The flow of time is relative. There really isn’t a now in the universe. I often marvel about what might be going on RIGHT NOW in the world somewhere. When watching the Olympics late at night and realizing that it’s a completely different time of day in Russia “right now.” When thinking about my daughter on vacation in Thailand and realizing that the time zones are just about opposite. But these are just simple comparisons of the flow of time on earth. It is quite possible to think about what is happening “right now” and it still makes some sense.
This gets more fascinating when I think about historical alignments. A friend reminded me that a long time ago it blew her mind when I told her that cowboys and Beethoven were contemporaries. Then she sent me this link that points out some more such alignments, for instance that Harvard University was founded before calculus was invented. This reminded me of a few other such comparisons.
The oldest pyramids were built in 2600 BC. Did you realize, for instance, the Cleopatra is closer in timespan to us today than to the building of the pyramids? In other words, the pyramids were more ancient to Cleopatra than Cleopatra is to us. Or you can use Jesus Christ for this example too, since he was born about 30 years after Cleopatra died.
I was born closer to Hitler’s death than 9/11 is to now. So anyone born today would think about 9/11 as further back in history than I did about Hitler.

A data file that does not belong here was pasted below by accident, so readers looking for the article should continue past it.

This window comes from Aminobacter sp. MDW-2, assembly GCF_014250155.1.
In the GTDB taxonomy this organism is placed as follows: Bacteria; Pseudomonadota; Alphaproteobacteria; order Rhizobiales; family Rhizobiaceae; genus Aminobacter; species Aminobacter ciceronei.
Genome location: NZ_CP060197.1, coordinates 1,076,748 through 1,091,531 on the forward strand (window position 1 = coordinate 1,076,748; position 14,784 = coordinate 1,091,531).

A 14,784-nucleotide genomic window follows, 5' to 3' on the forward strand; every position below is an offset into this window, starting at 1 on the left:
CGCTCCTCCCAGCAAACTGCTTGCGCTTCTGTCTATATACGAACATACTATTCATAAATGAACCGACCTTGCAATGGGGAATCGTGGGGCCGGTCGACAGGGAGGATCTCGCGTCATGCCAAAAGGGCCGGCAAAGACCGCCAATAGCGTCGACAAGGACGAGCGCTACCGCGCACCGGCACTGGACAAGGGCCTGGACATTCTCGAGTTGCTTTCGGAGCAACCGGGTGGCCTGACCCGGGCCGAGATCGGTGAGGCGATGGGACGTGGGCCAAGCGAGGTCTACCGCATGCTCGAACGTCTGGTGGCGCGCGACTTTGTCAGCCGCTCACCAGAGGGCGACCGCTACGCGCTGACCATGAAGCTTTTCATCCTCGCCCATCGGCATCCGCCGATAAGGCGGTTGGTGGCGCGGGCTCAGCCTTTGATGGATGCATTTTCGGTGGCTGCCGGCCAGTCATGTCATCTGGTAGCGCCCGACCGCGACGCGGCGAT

I lived and watched the moon landings, which were, at the time, the height of science and technology. A person born today, 45 years after the first moon landing, would be as far away from that time as I was from 1911.
The cars in the photograph above in New York City were still a new-fangled invention, coexisting with horses. They were about as new a technology then as the Internet is to us now.
Here is one that will truly blow your mind: Tyrannosaurus lived closer to our current time than to the time of the Stegosaurus. I wrote a whole post in this blog about that not too long ago. Try to wrap your head around this one.
Then, of course, things get much trickier when we consider space travel. Today we are used to instant communications. We can text message with somebody in Australia and clearly be in the same moment together, even though it’s night there and day here. But when we send people on a trip to Mars, which apparently several different space-faring entities, NASA being one of them, are now contemplating for the next 10 to 20 years, it will get more complicated. Due to the distance of Mars, and the trajectory of a spaceship to get there, it could take up to 10 minutes each way for the “instant” message to travel. So a person on such a spaceship, texting a message to me, or sending a “facetime” instant video, would have to wait 20 minutes for a response. When is NOW in that context? That lag would expand to years should we ever travel to other stars in the very distant future. Truly, the concept of NOW is much more complicated.
For a final thought, it often occurs to me that there are other intelligent life forms in the universe, most likely billions of civilizations, right now – whatever “right now” means.
The flow of time is definitely relative.